end if 
        end macro

To define labels in an address space that is not going to be reflected in the output, a "virtual" block should be declared. The following sample prepares macroinstructions "DATA" and "CODE" to switch between generating program instructions and data labels. Only the instruction codes would go to the output:

        element DATA
        DATA_OFFSET = 2000h
        element CODE
        CODE_OFFSET = 1000h

        macro DATA?
                _END
                virtual at DATA + DATA_OFFSET
        end macro

        macro CODE?
                _END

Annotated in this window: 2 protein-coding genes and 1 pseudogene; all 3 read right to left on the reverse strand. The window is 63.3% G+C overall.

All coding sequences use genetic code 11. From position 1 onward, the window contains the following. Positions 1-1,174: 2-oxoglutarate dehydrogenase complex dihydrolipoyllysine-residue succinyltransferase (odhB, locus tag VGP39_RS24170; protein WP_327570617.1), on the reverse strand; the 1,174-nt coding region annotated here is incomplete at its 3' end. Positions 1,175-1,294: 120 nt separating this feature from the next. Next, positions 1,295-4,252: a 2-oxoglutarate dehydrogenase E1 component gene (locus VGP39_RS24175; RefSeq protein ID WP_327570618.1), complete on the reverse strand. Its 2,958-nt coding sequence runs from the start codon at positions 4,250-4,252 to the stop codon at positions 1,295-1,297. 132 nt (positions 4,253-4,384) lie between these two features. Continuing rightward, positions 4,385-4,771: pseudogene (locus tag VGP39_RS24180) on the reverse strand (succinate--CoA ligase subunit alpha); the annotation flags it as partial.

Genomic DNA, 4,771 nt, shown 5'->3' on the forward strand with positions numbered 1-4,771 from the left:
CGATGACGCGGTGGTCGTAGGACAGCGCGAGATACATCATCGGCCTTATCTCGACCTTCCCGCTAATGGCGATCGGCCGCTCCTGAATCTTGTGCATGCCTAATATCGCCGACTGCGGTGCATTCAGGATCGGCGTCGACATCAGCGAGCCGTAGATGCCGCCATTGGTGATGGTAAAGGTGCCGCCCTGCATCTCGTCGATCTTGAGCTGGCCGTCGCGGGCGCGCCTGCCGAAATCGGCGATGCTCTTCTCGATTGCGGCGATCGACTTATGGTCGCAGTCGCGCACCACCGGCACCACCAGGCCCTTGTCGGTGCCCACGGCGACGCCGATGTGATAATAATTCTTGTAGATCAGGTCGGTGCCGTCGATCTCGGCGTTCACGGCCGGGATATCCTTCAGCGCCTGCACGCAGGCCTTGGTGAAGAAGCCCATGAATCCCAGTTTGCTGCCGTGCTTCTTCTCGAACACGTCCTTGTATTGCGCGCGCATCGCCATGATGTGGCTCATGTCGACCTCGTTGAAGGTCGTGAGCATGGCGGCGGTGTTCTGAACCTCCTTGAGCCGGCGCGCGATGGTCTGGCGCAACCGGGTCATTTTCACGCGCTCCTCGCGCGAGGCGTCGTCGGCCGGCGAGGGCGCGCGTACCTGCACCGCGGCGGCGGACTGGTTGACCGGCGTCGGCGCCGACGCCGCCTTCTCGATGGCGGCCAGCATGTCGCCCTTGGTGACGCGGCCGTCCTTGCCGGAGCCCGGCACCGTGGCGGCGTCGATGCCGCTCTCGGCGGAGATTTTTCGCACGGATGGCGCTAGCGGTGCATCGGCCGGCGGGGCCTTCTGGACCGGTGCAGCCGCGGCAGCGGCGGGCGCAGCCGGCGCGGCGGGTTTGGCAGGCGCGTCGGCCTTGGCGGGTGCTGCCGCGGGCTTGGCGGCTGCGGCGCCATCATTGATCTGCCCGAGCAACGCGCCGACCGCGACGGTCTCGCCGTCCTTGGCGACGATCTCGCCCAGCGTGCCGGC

org CODE + CODE_OFFSET
        end macro

        macro _END?
                if $ relativeto DATA
                        DATA_OFFSET = $ - DATA
                        end virtual
                else if $ relativeto CODE
                        CODE_OFFSET = $ - CODE
                end if
        end macro

        postpone
                _END
        end postpone

        CODE

The "postpone" block is used here to ensure that the "virtual" block always gets closed correctly, even if source text ends with data definitions.

Within the environment prepared by the above sample any instruction would be able to distinguish data labels from the ones defined within program. For example a branching instruction could be made to accept an argument being either a label within a program or an absolute value, but to disallow any label of data:

        macro CALL? argument
                local value
                value = argument
                if value relativeto CODE
                        db 0CDh
                        dw value - CODE